In the aftermath of the 2013 elections, which confirmed Robert Mugabe’s grip on power and shut out the highly divided opposition, Zimbabwean civil society has been struggling to find relevance. The unified social forces that gave rise to the democratization agenda in 1999 are severely depleted, and the impetus for reform ran its course with the adoption of a new constitution. Formal organized labor is no longer in existence, the Movement for Democratic Change and civil society organizations (CSOs) trade blame for the failure of the democratic project. For CSOs, the primary question is how they can best engage with one another and other actors in the current state of predatory rule.
In his presentation, Zimbabwean human rights lawyer Arthur Gwagwa will evaluate CSOs’ democracy work both in collaboration with and outside of political party structures, and the ways in which this work has either resisted or perpetuated authoritarianism. He will offer recommendations for continued domestic engagement and strategies for enhancing international support of Zimbabwean democracy.
Arthur Gwagwa is a human rights attorney who heads the Zimbabwe Human Rights NGO Forum, based in London. In the nineties, he was among the first lawyers to offer pro bono representation to victims of rights violations through the Zimbabwe Lawyers for Human Rights network. In 2002, he went into exile in the United Kingdom, when his work representing the politically persecuted and dispossessed brought him to the adverse attention of the authorities. While based in the United Kingdom, Mr. Gwagwa has represented refugees at the Refugee Legal Centre and has continued advancing the cause of human rights and democracy in Zimbabwe. During his fellowship, he is working on a policy document on how enhancing civil society engagement can strengthen democratic culture and electoral integrity in Zimbabwe.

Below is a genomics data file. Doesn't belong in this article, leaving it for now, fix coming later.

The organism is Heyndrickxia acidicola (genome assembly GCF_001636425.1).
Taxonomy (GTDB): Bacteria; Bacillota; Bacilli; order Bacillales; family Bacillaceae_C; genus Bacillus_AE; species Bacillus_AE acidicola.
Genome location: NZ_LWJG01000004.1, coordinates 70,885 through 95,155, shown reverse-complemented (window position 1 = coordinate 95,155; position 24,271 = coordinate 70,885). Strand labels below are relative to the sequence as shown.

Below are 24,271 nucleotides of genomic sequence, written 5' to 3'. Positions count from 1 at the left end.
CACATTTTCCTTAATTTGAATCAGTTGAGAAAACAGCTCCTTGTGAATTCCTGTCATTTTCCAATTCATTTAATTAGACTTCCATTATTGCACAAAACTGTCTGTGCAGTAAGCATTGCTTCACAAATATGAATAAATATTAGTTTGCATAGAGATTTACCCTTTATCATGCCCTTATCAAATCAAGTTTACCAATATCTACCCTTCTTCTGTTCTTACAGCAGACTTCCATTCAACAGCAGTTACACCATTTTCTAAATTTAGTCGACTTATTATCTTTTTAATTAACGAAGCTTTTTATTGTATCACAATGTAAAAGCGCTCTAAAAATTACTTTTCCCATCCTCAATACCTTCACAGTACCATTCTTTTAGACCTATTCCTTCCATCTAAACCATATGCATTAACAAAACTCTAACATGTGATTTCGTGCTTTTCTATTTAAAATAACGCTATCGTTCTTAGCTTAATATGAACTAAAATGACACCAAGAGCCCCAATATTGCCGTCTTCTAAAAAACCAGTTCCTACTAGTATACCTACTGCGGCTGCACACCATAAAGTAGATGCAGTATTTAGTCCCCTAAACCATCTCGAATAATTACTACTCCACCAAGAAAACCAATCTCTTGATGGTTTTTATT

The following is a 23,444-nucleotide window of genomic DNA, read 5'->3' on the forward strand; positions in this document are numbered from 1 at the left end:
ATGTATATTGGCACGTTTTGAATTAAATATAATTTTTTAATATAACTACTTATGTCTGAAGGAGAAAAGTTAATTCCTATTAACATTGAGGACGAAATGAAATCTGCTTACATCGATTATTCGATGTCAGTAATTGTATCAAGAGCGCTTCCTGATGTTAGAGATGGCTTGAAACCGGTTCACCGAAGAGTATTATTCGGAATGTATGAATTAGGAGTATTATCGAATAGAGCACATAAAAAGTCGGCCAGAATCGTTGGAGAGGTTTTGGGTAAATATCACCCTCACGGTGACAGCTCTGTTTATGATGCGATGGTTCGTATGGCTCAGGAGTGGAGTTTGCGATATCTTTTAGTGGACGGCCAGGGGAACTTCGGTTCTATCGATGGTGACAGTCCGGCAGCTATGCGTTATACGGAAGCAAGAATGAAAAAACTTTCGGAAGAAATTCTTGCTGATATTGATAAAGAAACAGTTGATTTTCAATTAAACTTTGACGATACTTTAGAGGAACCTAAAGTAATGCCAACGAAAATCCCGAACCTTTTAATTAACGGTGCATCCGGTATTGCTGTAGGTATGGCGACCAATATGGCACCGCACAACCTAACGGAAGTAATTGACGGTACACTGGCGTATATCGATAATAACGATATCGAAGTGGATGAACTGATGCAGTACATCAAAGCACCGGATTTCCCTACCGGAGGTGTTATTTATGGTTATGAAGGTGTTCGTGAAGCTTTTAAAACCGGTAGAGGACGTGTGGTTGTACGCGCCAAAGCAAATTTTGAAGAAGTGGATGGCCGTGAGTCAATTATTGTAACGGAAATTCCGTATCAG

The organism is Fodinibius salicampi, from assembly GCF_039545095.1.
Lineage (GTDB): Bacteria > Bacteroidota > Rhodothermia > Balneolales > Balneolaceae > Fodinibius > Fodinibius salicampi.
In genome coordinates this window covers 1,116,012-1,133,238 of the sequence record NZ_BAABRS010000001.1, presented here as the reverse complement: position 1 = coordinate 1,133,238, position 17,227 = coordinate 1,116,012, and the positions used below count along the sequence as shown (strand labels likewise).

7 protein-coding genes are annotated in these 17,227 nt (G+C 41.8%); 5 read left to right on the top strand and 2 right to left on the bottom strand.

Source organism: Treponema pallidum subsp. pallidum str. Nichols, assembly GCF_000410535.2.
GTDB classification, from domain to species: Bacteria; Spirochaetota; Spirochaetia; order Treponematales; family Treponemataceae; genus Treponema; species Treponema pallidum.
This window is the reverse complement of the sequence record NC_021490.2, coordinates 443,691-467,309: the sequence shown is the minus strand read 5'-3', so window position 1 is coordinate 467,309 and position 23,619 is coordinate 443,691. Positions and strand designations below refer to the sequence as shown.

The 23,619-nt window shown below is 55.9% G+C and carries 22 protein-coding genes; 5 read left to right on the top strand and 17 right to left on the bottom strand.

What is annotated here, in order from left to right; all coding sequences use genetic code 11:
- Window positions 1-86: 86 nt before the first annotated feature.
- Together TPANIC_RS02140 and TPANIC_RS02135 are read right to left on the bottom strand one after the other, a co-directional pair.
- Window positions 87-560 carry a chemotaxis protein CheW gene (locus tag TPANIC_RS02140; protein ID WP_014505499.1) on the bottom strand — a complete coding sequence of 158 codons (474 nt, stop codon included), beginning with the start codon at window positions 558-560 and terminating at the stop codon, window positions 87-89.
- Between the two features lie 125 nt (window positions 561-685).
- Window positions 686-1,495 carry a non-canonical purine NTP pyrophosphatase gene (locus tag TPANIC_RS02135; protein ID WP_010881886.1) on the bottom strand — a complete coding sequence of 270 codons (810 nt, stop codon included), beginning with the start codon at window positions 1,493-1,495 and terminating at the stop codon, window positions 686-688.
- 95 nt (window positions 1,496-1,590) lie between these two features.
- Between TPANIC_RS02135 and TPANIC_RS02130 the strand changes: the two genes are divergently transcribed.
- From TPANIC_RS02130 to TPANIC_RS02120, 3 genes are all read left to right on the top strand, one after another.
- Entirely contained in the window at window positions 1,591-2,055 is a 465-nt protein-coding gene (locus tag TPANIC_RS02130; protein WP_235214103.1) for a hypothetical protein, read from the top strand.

The International Forum for Democratic Studies at the National Endowment for Democracy
cordially invites you to a presentation entitled
How Civil Society Engagement Can Strengthen Democracy in Zimbabwe
Reagan-Fascell Democracy Fellow
with comments by
Robert F. Kennedy Human Rights
International Forum for Democratic Studies
Tuesday, January 13, 2015 3:00 p.m.–4:30 p.m. 1025 F Street, N.W., Suite 800, Washington, D.C. 20004 Telephone: 202-378-9675 RSVP (acceptances only) with name and affiliation by Friday, January 9
Livestream of the event will be available here.
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